American Surgical Association

Back to Program Outline

Topic: D. Clinical Cancer
The Number of Lymph Nodes Removed Predicts Survival in Esophageal Cancer: an International Study of the Impact of Extent of Surgical Resection
Christian G Peyre1, Tom R DeMeester1, Nasser K Altorki2, Ermanno Ancona3, Selwyn M Griffin4, Arnulf H Hoelscher5, Toni Lerut6, Thomas W Rice7, J J Van Lanschot8, John Wong9
1University of Southern California, Los Angeles, CA;2Weill Medical College of Cornell University, New York, NY;3University of Padova School of Medicine, Padua, Italy4Royal Victoria Infirmary, Newcastle upon Tyne, United Kingdom5University of Cologne, Cologne, Germany6University Hospitals Leuven, Leuven, Belgium7Cleveland Clinic, Cleveland, OH;8Erasmus University, Rotterdam, The Netherlands9University of Hong Kong, Hong Kong, China

SEER data indicates that number of lymph nodes removed impacts survival in gastric cancer. Our aim was to study this relationship in esophageal cancer.
The study population included 2166 esophageal cancer patients (1273 adenocarcinoma, 893 squamous) from nine international centers that had R0 esophagectomy prior to 2002 and were followed at least 5 years or until death. Patients treated with neoadjuvant or adjuvant therapy were excluded.

Operations consisted of esophagectomy with (1619) and without (547) thoracotomy. Median number of nodes removed was 17 (IQR10-28). There were 448 patients with stage I, 805 stage II, and 913 stage III. Absolute 5-year survival was 37%. Logistic regression analysis showed higher T status, N status, number of involved nodes and squamous cell type decreased survival. The number of lymph nodes removed was an independent predictor of increased survival (p<0.0001). The optimal threshold by ROC analysis for this survival benefit was removal of 28 nodes adjusted for T and N status, number of positive nodes and cell type. The benefit of removing at least 28 lymph nodes, while evident in early stage disease, was most pronounced in patients with advanced tumors. Absolute improvement in survival for Stage I (T1N0) patients was 11% (83% vs. 72%, p=0.0069). Patients with T3N1disease had an absolute survival benefit of 15% (26% vs. 11%, p<0.0001).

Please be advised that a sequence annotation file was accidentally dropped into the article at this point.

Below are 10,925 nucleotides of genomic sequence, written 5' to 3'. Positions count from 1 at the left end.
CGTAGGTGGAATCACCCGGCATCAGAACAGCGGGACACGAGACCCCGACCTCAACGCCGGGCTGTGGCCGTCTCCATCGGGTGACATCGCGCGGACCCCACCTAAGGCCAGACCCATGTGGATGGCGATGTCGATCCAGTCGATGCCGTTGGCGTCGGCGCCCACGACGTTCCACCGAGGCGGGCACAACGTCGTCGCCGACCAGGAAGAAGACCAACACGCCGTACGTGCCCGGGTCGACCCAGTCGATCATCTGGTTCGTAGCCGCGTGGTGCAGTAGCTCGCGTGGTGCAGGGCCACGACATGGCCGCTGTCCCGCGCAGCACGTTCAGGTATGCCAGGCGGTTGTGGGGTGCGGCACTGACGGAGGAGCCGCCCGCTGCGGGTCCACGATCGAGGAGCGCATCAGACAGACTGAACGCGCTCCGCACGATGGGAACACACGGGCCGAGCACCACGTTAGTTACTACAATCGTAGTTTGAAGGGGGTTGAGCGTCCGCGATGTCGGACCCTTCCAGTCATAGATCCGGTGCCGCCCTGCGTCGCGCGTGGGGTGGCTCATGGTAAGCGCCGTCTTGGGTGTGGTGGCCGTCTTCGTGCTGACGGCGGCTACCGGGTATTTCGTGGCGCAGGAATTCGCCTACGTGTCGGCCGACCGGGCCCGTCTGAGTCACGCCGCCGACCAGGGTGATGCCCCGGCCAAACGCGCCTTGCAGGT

The number of lymph nodes removed is an independent predictor of survival after esophagectomy for cancer. To maximize this survival benefit at least 28 regional lymph nodes must be removed.

Back to Program Outline